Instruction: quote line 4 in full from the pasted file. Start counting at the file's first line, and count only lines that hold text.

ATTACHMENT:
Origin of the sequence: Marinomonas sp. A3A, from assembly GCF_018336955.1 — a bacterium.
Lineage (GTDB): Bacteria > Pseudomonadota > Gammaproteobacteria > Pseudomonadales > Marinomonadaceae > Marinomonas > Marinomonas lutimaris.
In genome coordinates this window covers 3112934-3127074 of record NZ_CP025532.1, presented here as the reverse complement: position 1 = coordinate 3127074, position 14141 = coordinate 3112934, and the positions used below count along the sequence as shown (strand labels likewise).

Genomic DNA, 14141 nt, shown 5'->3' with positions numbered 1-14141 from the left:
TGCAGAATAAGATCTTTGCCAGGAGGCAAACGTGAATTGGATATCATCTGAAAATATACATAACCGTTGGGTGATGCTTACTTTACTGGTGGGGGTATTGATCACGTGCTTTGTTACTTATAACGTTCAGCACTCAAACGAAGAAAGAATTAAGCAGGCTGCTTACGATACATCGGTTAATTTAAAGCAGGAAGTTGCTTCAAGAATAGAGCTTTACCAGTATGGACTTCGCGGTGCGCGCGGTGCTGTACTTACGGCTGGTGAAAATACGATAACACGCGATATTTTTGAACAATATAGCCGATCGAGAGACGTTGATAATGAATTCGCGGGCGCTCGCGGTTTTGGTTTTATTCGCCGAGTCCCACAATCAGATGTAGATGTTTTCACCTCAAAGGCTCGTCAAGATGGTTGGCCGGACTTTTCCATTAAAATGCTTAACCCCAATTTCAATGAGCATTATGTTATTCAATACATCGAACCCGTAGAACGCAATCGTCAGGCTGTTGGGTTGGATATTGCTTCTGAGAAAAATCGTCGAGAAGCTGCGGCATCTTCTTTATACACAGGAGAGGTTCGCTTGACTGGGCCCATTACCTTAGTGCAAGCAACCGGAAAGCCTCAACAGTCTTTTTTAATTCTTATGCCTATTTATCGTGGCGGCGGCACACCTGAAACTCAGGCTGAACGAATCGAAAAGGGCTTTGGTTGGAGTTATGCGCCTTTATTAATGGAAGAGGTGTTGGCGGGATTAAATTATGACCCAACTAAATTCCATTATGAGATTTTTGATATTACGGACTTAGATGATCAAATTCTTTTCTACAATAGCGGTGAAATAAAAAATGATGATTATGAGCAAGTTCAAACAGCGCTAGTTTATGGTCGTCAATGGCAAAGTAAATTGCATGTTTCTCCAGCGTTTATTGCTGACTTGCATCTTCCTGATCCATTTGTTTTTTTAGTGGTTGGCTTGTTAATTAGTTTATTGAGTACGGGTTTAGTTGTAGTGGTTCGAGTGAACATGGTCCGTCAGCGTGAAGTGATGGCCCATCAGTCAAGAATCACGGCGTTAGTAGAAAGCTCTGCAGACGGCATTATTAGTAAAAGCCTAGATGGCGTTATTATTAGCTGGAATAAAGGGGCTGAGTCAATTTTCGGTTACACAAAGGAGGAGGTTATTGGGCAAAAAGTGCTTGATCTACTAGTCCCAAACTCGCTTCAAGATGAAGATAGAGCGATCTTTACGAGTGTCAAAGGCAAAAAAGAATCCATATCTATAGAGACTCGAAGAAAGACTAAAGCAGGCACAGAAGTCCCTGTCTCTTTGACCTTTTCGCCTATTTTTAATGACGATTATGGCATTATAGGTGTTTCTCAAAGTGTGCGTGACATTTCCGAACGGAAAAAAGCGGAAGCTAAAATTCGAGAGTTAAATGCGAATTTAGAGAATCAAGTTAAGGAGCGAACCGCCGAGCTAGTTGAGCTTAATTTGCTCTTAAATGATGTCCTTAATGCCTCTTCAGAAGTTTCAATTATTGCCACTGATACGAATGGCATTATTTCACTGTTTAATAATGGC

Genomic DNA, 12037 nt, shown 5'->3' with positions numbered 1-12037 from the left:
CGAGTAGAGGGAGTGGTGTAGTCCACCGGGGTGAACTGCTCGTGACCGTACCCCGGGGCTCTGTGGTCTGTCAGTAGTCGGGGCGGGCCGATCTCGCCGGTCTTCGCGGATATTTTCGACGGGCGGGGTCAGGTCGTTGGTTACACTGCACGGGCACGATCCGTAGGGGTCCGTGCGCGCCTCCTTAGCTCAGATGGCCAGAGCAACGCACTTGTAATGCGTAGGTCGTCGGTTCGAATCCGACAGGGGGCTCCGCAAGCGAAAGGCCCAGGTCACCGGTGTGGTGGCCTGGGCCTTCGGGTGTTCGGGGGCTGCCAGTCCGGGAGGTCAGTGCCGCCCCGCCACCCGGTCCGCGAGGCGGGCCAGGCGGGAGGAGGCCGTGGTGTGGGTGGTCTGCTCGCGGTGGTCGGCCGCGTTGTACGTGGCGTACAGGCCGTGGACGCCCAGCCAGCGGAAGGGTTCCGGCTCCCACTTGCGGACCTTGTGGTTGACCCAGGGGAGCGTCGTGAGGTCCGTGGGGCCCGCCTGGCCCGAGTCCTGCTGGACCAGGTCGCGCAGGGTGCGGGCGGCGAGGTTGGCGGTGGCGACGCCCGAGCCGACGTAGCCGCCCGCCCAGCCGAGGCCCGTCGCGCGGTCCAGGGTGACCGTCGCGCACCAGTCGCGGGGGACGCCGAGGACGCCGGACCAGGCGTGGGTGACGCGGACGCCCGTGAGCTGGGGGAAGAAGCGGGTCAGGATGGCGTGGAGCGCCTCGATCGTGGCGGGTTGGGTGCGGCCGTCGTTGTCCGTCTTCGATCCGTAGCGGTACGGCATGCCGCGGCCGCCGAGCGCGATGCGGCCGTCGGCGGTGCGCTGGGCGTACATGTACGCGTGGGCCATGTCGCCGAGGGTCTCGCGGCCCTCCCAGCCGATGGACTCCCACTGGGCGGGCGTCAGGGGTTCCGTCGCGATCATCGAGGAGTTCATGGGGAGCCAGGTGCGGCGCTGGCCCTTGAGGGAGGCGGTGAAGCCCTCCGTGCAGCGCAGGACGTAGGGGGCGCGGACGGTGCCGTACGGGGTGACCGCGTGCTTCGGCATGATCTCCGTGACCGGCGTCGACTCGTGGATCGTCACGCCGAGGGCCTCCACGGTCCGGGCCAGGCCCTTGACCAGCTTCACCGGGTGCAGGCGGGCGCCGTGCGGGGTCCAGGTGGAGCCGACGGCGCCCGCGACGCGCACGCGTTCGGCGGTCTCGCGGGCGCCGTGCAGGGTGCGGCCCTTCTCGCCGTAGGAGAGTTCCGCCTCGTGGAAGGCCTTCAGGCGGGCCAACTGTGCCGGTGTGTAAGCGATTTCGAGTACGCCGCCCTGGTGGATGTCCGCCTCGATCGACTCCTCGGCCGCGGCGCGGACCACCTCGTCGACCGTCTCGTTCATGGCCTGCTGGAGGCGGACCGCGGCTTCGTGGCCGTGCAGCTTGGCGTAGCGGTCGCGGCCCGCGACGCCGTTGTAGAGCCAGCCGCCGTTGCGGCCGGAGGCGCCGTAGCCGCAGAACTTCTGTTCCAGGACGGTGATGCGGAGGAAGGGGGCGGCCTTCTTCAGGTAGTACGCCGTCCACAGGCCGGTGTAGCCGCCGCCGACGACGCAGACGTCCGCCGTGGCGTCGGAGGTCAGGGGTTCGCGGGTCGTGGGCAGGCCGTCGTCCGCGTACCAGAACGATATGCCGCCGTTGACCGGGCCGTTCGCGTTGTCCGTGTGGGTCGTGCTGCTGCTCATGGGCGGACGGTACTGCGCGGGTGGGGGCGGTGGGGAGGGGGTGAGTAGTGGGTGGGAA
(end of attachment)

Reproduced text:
Genomic DNA, 14141 nt, shown 5'->3' with positions numbered 1-14141 from the left: